are connected. Locality of computing is an issue when considering primarily non-functional requirements and for many
systems engineers, this is "the architecture."
Locality diagrams consist of two elements:
Locality - a locality is a collection of computing, storage, structural, electro-mechanical and human resources
that can host processing (in the general sense) and/or interact physically with the environment and other
Connections - pathways for information, mass, energy, or discrete physical items to be exchanged between
The semantics of the locality diagrams are similar to those of deployment diagrams, and localities are represented as
stereotyped UML nodes. In the UML standard, a node is a classifier that "... is a physical object that represents a
processing resource, generally, having at least a memory and often processing capability as well. Nodes include
computing devices but also human resources or mechanical processing resources." UML allows us to extend the semantics
of nodes, and the associations that connect them, through stereotyping and the application of tagged values, and these
facilities are used to define localities and connections. The icon for a locality is a rounded cube (see the
illustrations in the Locality Diagrams section).
Each locality in the Deployment Model needs an attached description of derived supplementary requirements (derived from
the supplementary specifications) which specify quality (reliability, maintainability, safety, and so on), physical and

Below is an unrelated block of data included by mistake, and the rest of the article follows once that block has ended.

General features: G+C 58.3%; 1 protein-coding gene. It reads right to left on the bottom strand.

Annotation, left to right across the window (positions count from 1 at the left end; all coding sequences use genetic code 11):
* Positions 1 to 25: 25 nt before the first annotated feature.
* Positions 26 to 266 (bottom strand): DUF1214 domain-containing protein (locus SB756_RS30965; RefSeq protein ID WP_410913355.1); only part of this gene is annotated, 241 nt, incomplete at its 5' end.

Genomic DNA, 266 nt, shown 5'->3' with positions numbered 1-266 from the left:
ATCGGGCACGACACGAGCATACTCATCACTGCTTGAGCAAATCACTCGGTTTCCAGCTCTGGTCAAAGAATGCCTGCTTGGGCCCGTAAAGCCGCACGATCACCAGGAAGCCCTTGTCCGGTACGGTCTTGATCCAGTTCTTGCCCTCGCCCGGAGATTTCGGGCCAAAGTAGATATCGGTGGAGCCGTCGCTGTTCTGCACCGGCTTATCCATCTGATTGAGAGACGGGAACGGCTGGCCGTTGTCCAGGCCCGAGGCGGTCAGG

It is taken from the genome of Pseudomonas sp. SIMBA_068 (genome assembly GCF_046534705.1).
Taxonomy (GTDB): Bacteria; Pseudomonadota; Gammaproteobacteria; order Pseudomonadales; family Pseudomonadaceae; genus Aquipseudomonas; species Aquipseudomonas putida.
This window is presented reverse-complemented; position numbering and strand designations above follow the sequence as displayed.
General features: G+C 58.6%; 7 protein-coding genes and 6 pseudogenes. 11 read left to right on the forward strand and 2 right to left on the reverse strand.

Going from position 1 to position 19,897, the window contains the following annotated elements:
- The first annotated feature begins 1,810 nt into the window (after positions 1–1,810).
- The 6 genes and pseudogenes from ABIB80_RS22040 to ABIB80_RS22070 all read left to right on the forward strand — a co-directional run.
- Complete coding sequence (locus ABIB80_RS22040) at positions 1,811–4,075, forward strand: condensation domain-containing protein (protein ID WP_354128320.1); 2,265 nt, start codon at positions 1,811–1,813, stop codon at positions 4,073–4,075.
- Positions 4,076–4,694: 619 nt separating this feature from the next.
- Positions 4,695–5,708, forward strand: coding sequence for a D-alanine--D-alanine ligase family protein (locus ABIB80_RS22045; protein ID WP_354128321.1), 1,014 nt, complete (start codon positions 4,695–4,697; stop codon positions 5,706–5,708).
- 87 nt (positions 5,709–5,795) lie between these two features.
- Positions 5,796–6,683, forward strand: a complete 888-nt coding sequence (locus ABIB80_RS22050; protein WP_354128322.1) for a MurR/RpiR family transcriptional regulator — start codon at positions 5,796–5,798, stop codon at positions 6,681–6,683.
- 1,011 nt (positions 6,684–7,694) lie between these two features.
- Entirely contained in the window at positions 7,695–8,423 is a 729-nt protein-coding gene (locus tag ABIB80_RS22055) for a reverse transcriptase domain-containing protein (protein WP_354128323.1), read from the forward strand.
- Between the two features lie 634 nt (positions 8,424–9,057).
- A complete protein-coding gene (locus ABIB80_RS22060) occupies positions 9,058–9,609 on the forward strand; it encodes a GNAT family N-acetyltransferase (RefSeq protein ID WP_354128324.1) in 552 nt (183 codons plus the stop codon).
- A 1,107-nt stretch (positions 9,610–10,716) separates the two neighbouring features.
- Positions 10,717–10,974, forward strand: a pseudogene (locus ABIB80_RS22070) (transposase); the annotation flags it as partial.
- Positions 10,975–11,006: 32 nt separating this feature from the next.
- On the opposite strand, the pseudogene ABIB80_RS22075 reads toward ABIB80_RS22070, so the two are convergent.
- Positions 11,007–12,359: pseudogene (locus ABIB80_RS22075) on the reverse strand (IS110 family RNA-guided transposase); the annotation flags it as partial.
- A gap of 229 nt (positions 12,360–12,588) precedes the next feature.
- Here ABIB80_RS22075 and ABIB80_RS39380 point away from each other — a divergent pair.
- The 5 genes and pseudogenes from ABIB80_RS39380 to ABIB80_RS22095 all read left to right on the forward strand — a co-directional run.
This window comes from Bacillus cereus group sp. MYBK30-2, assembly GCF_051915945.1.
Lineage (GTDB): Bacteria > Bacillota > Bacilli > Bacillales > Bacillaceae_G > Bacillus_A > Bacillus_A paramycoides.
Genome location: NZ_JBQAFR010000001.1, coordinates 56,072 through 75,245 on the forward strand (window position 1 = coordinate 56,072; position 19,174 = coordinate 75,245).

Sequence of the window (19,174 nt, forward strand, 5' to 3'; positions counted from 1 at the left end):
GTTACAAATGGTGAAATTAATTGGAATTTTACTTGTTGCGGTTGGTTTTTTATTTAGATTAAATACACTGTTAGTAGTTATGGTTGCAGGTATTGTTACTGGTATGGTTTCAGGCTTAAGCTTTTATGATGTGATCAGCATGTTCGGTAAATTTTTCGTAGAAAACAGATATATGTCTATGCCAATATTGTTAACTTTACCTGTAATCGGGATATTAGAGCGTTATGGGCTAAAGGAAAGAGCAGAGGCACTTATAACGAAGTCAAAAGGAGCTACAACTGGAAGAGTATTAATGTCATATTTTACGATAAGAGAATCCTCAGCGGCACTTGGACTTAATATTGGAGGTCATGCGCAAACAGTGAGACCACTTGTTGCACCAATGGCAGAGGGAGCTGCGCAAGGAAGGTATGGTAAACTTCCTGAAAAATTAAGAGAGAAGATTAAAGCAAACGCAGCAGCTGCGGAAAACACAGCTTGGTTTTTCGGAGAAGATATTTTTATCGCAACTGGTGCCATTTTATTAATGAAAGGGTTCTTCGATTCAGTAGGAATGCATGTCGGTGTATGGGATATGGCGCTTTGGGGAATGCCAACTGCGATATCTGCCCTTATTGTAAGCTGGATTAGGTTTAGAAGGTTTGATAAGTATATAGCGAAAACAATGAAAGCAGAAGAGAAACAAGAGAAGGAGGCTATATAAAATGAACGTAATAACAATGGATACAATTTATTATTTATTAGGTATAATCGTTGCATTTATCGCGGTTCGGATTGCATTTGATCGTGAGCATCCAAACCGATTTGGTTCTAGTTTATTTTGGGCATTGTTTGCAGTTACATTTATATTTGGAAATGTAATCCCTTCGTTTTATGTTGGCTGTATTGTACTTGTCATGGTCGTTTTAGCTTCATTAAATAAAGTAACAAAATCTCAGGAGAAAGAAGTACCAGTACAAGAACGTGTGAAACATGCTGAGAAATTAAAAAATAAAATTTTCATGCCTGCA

environmental requirements, and development constraints (cost, technical risk, and so forth). From these requirements,
the actual characteristics (of each locality) are determined; obviously these are chosen to meet the explicit
requirements at least, but can exceed the requirements if sound engineering practice dictates this - for example, to
cope with unexpected capacity demands.
Localities are characterized with:
Quality tags, such as reliability, availability, performance, capacity, and so forth.
Management tags, such as cost and technical risk
Connections are characterized by the following:
Link parameters, such as data rate, supported protocols, physical flow rate.
Management tags, such as cost and technical risk.
As you move to the design model, localities can be refined to one or more nodes, or more than one locality can be
mapped to a single node. And, through the freedom given by the UML definition, localities can represent quite disparate
things, ultimately realized, for example, as a collection of hardware platforms, part of a computational resource, or
groups of collaborating human resources.
The figures show Locality diagrams that document different engineering approaches to a click-and-mortar enterprise. The
enterprise has a number of retail stores, central warehouses, and a web presence. In the first solution, there is
processing capability in the stores. In the second solution, all the terminals are connected directly to a central
office processor. In each case, characteristics can be set for the localities that are required to realize the design.
These days, most people would agree that the first example is a better design. However, the solution in the second
example might become superior in a few years.
Locality Diagram, Example 1.
Locality Diagram, Example 2.